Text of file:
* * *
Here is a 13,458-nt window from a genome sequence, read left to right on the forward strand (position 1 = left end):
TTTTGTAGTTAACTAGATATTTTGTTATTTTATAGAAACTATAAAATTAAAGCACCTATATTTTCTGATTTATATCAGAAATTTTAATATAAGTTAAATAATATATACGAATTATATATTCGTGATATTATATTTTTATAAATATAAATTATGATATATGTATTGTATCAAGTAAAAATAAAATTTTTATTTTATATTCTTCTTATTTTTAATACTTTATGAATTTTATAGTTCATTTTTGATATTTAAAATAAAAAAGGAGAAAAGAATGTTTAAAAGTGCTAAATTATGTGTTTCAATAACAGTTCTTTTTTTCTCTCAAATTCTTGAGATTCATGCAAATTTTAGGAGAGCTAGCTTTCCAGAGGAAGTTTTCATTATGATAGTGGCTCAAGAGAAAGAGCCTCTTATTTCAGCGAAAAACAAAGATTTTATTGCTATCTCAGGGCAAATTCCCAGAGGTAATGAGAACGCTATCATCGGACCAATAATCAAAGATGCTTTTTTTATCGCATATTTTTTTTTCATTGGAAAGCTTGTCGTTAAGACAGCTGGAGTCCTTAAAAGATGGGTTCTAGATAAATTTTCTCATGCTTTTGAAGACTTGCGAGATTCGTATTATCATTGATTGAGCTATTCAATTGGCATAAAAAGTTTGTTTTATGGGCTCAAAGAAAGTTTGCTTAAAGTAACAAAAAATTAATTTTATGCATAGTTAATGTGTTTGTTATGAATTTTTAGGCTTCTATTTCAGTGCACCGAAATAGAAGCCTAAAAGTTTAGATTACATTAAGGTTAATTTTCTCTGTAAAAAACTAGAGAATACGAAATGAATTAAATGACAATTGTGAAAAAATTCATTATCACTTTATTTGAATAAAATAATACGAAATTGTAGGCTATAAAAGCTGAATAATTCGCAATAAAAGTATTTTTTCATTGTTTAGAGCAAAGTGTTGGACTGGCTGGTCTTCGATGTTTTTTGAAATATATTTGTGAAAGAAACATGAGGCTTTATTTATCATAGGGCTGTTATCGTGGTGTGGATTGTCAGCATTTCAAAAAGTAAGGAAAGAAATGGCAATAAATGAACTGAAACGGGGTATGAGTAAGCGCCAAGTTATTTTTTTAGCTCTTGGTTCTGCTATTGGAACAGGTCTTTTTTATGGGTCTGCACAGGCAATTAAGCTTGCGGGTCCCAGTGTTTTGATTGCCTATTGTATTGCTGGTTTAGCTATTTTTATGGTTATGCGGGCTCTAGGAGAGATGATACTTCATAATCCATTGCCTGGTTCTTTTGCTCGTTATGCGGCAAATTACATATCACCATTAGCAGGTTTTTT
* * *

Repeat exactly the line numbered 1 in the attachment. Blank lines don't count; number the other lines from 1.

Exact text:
Here is a 13,458-nt window from a genome sequence, read left to right on the forward strand (position 1 = left end):